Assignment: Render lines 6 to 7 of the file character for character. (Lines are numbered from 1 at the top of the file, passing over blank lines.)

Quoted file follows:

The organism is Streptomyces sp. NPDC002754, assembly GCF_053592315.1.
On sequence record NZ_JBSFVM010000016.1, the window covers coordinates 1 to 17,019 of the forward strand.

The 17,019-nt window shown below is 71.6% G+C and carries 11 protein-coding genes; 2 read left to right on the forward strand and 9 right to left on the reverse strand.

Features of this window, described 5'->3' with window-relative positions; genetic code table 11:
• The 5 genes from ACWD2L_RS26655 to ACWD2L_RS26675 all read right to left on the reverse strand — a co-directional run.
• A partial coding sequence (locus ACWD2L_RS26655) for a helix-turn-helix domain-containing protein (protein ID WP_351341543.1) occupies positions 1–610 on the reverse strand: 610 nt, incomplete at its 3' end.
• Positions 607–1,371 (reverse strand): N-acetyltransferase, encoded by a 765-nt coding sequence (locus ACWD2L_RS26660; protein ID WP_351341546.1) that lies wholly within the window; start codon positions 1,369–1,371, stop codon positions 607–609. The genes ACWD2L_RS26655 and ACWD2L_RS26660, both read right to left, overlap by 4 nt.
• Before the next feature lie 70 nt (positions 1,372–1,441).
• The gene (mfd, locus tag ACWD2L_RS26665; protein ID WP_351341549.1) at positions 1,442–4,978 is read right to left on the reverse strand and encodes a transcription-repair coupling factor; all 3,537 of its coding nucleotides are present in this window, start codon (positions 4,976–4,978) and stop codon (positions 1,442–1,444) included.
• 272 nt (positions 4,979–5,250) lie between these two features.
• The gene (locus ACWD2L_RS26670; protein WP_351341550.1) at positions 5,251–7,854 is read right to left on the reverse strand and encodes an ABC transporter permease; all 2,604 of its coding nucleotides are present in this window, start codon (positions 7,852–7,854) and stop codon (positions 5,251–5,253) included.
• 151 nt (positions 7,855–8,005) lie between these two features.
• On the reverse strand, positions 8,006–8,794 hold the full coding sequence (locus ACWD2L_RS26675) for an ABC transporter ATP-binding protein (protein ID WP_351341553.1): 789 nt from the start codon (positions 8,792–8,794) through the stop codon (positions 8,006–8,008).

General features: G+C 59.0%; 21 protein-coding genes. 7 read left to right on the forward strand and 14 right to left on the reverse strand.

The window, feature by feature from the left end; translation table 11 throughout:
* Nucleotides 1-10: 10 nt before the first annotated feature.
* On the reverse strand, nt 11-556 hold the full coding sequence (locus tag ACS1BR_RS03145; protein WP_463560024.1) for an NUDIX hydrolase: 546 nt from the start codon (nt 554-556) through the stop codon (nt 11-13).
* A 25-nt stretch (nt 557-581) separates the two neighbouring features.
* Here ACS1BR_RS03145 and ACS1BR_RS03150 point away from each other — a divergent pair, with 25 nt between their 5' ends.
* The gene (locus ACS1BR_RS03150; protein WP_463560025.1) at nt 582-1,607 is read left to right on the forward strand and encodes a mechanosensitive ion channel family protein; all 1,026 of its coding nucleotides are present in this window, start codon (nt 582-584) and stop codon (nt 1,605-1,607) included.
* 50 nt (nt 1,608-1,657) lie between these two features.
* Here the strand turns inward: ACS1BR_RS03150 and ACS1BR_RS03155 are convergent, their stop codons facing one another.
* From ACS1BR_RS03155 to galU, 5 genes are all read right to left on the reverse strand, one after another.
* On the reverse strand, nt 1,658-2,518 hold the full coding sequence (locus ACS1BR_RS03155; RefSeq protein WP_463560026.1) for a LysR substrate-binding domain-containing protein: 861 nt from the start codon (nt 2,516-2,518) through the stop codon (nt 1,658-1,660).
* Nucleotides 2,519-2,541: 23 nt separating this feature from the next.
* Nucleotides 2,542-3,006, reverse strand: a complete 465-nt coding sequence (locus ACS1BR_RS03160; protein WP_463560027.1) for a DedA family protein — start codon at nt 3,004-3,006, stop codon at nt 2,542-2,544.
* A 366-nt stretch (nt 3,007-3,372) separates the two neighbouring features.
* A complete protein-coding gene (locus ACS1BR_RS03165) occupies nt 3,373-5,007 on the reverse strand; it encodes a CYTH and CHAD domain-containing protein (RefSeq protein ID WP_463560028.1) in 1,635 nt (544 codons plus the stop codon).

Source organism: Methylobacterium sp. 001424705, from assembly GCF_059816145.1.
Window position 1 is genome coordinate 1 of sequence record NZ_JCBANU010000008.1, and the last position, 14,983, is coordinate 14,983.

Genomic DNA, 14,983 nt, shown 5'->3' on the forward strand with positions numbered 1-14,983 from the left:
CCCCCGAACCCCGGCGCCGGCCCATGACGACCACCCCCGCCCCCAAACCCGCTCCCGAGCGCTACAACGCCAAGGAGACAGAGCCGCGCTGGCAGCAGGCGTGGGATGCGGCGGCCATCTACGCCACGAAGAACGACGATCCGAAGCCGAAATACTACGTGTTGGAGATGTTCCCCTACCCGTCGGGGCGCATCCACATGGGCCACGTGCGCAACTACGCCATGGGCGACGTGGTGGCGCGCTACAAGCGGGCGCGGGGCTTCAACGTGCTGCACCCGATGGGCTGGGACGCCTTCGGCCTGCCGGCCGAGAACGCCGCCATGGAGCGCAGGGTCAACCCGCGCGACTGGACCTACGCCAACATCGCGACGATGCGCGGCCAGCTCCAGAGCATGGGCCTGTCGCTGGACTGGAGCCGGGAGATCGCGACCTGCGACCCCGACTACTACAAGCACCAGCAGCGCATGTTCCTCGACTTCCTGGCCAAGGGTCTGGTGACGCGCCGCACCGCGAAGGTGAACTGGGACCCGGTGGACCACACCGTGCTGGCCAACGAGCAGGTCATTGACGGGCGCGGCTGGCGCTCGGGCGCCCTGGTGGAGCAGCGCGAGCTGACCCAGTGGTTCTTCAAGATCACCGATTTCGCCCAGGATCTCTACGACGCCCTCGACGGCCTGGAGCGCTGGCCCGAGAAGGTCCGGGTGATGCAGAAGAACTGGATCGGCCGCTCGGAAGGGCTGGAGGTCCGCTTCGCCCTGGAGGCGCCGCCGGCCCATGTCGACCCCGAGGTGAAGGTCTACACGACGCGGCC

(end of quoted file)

• A partial coding sequence (locus ACWD2L_RS26655) for a helix-turn-helix domain-containing protein (protein ID WP_351341543.1) occupies positions 1–610 on the reverse strand: 610 nt, incomplete at its 3' end.
• Positions 607–1,371 (reverse strand): N-acetyltransferase, encoded by a 765-nt coding sequence (locus ACWD2L_RS26660; protein ID WP_351341546.1) that lies wholly within the window; start codon positions 1,369–1,371, stop codon positions 607–609. The genes ACWD2L_RS26655 and ACWD2L_RS26660, both read right to left, overlap by 4 nt.